US FDA Approves 1st Alzheimer’s Drug
WASHINGTON, DC (IANS) – In a first, the US Food and Drug Administration (FDA) has granted full approval to a drug to slow down disease progression in adult patients with Alzheimer’s disease.
Alzheimer’s disease is an irreversible, progressive brain disorder that slowly destroys memory and thinking skills and eventually, the ability to carry out simple tasks.
While the specific causes of Alzheimer’s are not fully known, it is characterized by changes in the brain — including the formation of amyloid beta plaques and neurofibrillary, or tau, tangles — that result in the loss of neurons and their connections.
Developed by drugmakers Eisai and Biogen, Alzheimer’s drug lecanemab, known by the brand name Leqembi, is to be administered intravenously every two weeks and will be available for people diagnosed as having early-stage Alzheimer’s and for those with a pre-Alzheimer’s condition called mild cognitive impairment.
Leqembi, the amyloid beta-directed antibody, works by reducing amyloid plaques that form in the brain — a defining pathophysiological feature of the disease.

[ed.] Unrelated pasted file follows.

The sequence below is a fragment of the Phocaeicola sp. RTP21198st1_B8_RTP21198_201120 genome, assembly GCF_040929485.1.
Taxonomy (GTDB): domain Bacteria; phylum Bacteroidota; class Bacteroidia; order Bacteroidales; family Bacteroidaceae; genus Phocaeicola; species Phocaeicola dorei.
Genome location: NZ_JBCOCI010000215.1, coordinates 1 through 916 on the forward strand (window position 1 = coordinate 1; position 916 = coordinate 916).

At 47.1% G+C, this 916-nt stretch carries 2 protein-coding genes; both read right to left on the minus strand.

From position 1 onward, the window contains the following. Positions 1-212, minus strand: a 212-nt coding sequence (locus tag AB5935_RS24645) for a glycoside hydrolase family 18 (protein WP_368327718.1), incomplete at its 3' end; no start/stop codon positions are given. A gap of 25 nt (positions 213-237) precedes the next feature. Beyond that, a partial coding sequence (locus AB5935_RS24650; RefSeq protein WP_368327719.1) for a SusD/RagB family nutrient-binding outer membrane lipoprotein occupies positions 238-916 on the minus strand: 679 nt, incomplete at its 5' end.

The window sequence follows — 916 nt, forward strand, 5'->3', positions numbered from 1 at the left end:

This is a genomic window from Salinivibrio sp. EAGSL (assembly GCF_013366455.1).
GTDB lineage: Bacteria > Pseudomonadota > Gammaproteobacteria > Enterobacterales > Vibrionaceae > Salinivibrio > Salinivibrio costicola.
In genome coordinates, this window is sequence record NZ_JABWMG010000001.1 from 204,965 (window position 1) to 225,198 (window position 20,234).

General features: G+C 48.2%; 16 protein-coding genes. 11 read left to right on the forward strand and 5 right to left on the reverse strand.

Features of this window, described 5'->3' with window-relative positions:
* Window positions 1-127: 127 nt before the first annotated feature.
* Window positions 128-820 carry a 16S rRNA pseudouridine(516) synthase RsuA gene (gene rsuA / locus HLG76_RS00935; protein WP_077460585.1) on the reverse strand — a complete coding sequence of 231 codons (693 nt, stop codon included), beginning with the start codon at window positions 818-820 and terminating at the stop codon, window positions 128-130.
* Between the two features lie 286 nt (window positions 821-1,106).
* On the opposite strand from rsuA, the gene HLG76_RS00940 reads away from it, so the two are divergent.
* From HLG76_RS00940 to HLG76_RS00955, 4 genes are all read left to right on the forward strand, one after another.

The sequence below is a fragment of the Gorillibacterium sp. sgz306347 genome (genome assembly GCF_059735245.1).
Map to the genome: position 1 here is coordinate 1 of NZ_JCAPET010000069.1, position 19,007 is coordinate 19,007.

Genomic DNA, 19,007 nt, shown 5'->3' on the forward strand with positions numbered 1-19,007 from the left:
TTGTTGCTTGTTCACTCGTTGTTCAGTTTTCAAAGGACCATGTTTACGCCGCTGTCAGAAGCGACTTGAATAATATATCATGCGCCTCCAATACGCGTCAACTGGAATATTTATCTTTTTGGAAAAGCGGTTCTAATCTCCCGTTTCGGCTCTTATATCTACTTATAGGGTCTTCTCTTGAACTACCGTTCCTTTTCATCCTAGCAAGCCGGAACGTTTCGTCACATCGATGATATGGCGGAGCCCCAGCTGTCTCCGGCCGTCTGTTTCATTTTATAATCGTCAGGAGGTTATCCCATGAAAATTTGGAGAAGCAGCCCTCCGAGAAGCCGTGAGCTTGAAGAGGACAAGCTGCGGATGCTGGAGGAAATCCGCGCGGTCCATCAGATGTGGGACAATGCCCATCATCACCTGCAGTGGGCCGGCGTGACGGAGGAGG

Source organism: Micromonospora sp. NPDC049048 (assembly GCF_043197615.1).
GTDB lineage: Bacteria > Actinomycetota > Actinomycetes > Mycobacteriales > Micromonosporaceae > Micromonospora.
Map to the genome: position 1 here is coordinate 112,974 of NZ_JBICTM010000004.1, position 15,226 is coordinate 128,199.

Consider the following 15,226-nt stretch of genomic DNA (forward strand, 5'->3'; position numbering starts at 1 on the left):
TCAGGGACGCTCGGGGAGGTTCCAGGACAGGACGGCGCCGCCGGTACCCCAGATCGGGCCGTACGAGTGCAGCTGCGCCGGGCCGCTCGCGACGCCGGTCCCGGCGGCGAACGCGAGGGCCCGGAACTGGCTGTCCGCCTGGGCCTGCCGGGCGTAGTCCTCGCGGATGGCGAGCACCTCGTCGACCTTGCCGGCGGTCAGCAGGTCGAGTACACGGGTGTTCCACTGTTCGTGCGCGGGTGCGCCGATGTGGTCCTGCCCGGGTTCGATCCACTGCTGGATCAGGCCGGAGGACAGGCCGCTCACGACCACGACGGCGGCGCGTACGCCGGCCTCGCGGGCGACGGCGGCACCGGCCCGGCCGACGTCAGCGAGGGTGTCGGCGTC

While the drug is not a cure for Alzheimer’s, it has been shown to reduce the rate of disease progression and slow cognitive and functional decline in adults with Alzheimer’s disease.
The drug was granted accelerated approval earlier in January, based on one mid-stage study in 800 people with early signs of Alzheimer’s who were still able to live independently or with minimal assistance.
The final approval was based on Phase 3 randomized, controlled clinical trial including 1,795 patients with Alzheimer’s disease, where Leqembi demonstrated a statistically significant slow decline by about five months over a period of 18 months for those patients.
However, it doesn’t improve patients’ memories or cognitive abilities and does not stop the disease from getting worse.
Moreover, the FDA said that the drug can cause swelling or bleeding in the brain that is often mild or moderate and resolves on its own but can be serious and in very rare cases can be fatal.
To prevent this, the regulatory body has also asked the companies to issue a “black-box warning” — the most urgent level — on the drug’s label, saying that the medication can cause “serious and life-threatening events”.
Further, the FDA said that patients with higher risk include those on blood thinners, those who have had more than four microscopic bleeds in the brain and those with an Alzheimer’s-linked gene mutation called APOE4 — especially if they have two copies of the mutation.
The drug is reportedly expected to be priced at about $26,500 for a typical year’s worth of treatment, without insurance.